Search Results

You are looking at 11 - 20 of 41 items for :

  • black-eyed susan x
  • Refine by Access: All x
Clear All
Free access

Jeffrey F. Derr

Tolerance of transplanted black-eyed Susan (Rudbeckia hirta var. pulcherrima Farw.), lanceleaf coreopsis (Coreopsis lanceolata L.), shasta daisy (Chrysanthemum × superbum Bergmans ex. J. Ingram), purple coneflower [Echinacea purpurea (L.) Moench.], and blanket flower (Gaillardia aristata Pursh) to preemergence herbicides was evaluated in container trials. Herbicides were applied at the maximum use rate and twice the maximum use rate. Dithiopyr, pendimethalin, and prodiamine provided excellent control of spotted. spurge (Euphorbia maculata L.) and yellow woodsorrel (Oxalis stricta L.) with little injury to the five herbaceous perennials. DCPA, oxadiazon, and metolachlor were tolerated by all treated species, but these chemicals provided lower control of one or both weed species. Oryzalin, isoxaben + trifluralin, and napropamide caused unacceptable injury and shoot fresh-weight reductions in some of the perennials at one or both application rates. Chemical names used: dimethyl 2,3,5,6-tetrachloro-1,4-benzenedicarboxylate (DCPA); S,S-dimethyl 2-(difluoromethyl) -4-(2 -methylpropyl)-6-trifluoromethyl-3,5-pyridinedicarbothioate(dithiopyr);N-[3-(1-ethyl-1-methylpropyl)-5-isoxazolyl]-2,6-dimethoxybenzamide(isoxaben); 2-chloro-N-(2-ethyl-6-methylphenyl)-N-(2-methoxy-1-methylethyl)acetamide(metolachlor);N,N-diethyl-2-(l-naphtha1enenyloxy) propanamide(napropamide);4-(dipropylamino)-3,5-dinitrobenzenesulfonamide (oryzalin);3-[2,4-dichloro-5-(1-methylethoxy)phenyl]-5-(1,1-dimethylethy1)-l,3,4-oxadiazol-2-(3H)-one (oxadiazon); N-(1-ethylpropyl) -3,4-dimethyl-2,6-dinitrobenzamine (pendimethalin); N,N-di-n-propyl-2,4-dinitro-6-(trifluoromethyl)-m-phenylenediamine (prodiamine); 2,6-dinitro-N,N-dipropyl-4-(trifluoromethyl)benzamine (trifluralin).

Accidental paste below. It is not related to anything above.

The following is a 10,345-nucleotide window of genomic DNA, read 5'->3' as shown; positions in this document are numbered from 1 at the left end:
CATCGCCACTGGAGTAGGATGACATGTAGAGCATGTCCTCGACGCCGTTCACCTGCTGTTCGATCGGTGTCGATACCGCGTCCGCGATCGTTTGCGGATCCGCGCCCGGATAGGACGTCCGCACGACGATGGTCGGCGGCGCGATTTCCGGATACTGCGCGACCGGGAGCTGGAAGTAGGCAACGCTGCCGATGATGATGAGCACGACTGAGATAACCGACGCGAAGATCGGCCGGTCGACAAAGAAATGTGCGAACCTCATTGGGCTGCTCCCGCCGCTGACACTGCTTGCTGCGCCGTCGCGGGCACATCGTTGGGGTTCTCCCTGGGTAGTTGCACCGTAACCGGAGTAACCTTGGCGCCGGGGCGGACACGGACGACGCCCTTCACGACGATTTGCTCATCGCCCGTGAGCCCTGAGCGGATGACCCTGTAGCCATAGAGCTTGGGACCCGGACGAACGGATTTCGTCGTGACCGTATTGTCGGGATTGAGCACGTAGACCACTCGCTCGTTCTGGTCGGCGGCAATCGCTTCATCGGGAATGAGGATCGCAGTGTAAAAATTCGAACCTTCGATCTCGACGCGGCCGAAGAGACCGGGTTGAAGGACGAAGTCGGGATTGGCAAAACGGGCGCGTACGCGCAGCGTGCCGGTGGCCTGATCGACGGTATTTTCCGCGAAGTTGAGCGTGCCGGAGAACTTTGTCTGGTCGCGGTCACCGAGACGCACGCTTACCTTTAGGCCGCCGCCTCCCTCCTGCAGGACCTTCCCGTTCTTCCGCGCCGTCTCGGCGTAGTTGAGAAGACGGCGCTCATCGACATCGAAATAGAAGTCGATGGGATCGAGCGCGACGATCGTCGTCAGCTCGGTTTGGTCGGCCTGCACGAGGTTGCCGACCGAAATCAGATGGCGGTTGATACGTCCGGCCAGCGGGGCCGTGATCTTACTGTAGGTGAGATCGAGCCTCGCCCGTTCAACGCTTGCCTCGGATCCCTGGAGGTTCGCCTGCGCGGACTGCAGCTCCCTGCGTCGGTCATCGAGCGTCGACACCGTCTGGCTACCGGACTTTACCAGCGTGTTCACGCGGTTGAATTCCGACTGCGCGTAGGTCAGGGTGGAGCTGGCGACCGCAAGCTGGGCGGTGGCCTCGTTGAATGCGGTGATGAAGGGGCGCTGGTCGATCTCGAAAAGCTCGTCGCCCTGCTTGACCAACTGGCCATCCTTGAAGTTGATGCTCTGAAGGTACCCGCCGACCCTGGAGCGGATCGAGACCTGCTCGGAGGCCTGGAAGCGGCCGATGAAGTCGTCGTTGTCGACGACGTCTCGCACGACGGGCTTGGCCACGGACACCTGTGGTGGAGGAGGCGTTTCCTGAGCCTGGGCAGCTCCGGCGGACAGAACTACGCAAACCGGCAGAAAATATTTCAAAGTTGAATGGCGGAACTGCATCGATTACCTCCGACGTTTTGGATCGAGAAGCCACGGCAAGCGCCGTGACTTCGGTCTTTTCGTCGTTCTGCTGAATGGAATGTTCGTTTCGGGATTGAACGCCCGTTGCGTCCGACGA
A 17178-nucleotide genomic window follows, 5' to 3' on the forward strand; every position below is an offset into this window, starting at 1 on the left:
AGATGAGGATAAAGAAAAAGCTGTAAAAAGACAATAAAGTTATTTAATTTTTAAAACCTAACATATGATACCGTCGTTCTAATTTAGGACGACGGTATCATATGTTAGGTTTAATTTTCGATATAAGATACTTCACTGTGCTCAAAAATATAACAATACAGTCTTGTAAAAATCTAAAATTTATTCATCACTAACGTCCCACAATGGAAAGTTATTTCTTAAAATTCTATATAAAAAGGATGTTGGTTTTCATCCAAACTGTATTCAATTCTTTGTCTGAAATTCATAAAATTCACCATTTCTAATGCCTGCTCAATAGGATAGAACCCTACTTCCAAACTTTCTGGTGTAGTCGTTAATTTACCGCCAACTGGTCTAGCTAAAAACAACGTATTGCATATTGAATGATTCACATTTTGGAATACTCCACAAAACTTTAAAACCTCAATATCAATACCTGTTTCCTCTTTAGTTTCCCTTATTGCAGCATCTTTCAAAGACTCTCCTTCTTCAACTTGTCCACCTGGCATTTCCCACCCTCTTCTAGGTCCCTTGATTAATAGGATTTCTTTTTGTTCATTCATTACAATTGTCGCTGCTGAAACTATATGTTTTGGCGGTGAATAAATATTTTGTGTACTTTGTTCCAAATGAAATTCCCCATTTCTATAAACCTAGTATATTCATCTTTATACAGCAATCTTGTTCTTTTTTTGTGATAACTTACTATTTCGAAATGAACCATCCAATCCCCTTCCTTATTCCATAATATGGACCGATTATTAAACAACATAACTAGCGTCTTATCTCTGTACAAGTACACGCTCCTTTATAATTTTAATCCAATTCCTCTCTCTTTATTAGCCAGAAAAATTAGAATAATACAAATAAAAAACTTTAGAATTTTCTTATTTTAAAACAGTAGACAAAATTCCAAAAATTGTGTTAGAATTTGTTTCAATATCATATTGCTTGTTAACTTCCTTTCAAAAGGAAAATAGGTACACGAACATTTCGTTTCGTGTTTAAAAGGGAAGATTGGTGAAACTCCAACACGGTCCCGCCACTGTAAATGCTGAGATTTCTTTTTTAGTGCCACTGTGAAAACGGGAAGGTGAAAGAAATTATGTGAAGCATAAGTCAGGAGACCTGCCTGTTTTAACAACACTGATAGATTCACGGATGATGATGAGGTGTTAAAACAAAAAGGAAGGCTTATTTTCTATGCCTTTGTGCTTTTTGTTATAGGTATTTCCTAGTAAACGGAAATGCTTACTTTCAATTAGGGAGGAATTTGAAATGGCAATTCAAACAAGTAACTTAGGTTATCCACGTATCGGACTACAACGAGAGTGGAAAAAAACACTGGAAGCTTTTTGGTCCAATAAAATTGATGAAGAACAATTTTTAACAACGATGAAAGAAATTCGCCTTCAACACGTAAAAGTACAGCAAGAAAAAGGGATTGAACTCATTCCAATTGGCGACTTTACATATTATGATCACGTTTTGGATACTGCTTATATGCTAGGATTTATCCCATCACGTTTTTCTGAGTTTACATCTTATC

Free access

Jyotsna Sharma